Japanese tech giants Sony and Fujitsu are teaming up to trial blockchain technology that will improve the integrity and management of course records and grade data, Sony announced in a press release on Feb. 27.
This Wednesday, Sony Global Education Inc., Fujitsu Limited, and Fujitsu Research Institute, initiated a field trial to test the viability of blockchain technology in management of course records and exam grades. Human Academy, an educational institution for foreign students, will also be collaborating.
During the trial, students that hope to study in Japan will take a language course, “Nihongo Dojo”, which will help them prepare for the Nihongo Kentei language proficiency test. Through the use of Fujitsu’s digital learning platform Fisdom, the students’ data, such as study logs and grade information, will be stored and managed as unfalsifiable data on a blockchain.
According to the press release, students and workers are expected to submit results from Japanese classes and tests, completed prior to arriving in Japan, before starting their employment or education. This data is not always easy to confirm, Sony explained:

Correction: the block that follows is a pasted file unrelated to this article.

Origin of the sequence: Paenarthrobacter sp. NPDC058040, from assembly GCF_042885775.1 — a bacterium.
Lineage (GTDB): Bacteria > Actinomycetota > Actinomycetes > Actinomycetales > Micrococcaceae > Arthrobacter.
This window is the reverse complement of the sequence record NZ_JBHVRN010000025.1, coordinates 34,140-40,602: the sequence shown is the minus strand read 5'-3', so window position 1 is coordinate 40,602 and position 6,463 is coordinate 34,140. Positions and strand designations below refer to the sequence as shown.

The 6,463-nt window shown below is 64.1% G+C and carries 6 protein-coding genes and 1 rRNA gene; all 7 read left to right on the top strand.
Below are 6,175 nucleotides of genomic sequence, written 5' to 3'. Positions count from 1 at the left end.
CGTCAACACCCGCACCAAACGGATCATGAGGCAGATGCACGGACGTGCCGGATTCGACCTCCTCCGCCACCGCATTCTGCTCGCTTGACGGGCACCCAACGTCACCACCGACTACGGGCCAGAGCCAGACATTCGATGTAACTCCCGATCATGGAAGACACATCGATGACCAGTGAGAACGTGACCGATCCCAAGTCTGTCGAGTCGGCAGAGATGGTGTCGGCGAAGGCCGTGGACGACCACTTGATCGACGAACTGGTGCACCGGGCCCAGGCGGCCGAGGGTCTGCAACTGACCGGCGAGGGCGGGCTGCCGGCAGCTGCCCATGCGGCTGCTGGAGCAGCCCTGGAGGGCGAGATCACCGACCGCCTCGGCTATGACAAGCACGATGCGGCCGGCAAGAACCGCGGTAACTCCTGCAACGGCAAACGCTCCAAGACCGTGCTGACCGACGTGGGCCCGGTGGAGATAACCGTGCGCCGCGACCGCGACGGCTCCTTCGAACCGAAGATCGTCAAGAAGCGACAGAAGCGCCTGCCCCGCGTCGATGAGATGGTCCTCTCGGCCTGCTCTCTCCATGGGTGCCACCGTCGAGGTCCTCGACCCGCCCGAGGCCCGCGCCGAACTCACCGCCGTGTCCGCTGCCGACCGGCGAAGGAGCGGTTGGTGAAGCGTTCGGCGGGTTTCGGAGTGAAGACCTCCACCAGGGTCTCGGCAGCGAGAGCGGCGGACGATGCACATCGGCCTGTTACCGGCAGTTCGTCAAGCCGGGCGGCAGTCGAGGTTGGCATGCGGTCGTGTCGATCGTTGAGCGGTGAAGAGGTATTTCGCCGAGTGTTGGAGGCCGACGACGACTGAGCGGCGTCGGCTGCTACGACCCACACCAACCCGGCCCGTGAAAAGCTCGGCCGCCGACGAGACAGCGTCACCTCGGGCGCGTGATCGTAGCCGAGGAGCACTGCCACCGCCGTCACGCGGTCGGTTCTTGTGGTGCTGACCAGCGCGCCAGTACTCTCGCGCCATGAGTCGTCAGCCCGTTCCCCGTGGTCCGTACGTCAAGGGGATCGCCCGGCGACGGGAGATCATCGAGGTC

In the past, there have been cases when educational institutions have had difficulty confirming the validity of foreign students’ course results. In terms of language ability, this has led to issues as appropriate instruction suited to a person’s ability was not provided after coming to Japan, and the institution was subsequently unable to offer job search support.
Blockchain technology can offer a solution to this issue, by providing educational institutions with a reliable way to secure the needed information, and verify a student’s learning credentials.
The government of Malta revealed a similar initiative last week. In an attempt to combat forgery, the Maltese government plans to harness the power of Blockchain by issuing all education certificates on it.